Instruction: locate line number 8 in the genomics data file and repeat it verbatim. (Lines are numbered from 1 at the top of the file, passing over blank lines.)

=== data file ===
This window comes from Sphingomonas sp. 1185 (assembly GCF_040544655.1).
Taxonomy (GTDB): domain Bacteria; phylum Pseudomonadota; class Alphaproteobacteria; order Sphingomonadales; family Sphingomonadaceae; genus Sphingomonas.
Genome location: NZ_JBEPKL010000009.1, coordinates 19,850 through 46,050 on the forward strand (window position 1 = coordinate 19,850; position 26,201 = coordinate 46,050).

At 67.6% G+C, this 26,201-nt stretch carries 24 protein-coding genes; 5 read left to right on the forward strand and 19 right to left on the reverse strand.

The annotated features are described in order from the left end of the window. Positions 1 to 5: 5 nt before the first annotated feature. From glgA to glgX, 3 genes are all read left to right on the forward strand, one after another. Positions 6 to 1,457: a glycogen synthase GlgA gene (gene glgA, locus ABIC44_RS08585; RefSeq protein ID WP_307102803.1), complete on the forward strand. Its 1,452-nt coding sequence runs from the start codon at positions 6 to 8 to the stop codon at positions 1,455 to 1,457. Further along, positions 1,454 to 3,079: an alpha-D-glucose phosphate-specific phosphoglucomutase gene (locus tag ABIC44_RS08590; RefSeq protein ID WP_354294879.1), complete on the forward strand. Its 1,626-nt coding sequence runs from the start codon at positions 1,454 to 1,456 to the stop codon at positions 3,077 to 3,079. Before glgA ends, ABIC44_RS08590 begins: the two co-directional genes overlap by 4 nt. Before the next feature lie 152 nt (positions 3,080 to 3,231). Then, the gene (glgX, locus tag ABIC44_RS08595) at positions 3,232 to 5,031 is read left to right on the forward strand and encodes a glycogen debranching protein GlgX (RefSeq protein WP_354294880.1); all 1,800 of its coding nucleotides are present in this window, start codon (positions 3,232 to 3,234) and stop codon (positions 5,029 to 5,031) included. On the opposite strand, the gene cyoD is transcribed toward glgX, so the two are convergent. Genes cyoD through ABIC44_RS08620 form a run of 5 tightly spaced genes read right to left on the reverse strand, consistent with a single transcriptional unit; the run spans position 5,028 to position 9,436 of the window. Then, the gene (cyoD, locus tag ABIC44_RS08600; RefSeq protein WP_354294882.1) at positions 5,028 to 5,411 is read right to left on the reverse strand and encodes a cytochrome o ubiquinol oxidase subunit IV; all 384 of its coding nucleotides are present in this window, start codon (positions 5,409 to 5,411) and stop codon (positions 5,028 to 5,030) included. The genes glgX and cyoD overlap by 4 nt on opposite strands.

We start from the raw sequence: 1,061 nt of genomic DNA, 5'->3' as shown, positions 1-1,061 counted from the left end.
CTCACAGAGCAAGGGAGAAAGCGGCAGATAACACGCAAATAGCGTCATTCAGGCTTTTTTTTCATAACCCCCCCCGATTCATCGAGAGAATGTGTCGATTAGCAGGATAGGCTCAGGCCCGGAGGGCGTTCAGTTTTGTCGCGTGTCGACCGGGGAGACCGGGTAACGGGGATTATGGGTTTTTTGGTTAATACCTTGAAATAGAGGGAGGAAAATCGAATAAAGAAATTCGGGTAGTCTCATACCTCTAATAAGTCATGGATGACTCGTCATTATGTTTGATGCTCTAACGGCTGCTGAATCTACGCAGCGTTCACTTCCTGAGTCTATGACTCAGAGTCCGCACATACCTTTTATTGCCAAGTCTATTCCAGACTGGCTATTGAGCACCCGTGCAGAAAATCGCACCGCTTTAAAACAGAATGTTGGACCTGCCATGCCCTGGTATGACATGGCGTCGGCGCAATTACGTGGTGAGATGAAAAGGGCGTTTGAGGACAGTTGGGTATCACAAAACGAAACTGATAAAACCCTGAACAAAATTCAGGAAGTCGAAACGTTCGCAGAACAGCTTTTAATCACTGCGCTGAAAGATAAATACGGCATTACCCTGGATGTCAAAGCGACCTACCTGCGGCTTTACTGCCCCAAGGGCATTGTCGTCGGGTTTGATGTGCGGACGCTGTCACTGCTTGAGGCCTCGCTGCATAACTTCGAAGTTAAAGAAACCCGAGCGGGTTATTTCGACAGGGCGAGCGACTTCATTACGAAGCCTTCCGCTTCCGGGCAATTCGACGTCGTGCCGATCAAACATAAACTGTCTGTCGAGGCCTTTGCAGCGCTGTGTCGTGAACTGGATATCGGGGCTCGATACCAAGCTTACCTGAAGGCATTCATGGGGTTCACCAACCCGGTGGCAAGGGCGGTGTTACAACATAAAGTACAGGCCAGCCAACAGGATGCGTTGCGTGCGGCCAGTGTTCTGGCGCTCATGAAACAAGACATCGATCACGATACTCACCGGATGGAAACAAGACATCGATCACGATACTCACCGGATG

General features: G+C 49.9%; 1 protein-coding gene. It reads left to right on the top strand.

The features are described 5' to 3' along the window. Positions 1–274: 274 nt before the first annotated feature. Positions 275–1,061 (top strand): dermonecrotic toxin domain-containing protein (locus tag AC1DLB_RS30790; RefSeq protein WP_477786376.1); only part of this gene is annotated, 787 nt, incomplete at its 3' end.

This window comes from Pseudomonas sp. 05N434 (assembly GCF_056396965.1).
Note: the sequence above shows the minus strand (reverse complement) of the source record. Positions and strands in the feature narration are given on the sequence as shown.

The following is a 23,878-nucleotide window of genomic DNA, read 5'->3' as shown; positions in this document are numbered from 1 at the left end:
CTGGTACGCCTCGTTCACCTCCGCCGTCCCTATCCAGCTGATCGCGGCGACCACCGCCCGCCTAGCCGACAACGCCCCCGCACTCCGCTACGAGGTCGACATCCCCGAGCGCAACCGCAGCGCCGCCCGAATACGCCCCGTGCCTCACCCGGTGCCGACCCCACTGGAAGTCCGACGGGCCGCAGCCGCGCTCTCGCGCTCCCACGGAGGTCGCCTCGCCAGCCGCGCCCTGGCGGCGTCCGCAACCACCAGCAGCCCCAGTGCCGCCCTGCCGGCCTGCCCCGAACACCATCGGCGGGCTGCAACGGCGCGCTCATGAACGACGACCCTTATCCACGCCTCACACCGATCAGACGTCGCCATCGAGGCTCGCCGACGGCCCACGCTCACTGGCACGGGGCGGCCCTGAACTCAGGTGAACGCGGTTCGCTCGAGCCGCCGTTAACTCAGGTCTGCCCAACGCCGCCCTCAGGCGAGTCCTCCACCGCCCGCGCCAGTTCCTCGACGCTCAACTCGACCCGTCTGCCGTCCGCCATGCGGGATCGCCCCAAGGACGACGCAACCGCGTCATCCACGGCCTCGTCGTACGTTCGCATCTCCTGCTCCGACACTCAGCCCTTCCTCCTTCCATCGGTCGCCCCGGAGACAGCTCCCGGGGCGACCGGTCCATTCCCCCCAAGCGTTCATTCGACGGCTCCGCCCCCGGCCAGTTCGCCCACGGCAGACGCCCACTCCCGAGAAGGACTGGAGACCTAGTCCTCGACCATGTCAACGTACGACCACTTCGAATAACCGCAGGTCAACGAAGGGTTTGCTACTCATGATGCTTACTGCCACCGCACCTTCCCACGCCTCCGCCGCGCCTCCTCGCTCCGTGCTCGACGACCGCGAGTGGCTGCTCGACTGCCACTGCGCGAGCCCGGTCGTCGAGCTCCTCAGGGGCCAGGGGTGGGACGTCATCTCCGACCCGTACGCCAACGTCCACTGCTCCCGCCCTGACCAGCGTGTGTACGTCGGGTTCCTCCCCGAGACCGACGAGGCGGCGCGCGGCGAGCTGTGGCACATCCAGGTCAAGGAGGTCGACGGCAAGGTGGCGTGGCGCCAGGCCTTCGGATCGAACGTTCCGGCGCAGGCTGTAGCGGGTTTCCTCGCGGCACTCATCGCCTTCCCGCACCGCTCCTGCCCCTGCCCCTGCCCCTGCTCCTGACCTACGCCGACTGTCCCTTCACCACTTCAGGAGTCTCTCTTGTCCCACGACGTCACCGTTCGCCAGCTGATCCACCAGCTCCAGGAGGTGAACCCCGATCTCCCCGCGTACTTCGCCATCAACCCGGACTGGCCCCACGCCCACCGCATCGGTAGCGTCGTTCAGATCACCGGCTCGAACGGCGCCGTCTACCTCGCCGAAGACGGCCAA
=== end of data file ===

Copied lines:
General features: G+C 49.9%; 1 protein-coding gene. It reads left to right on the top strand.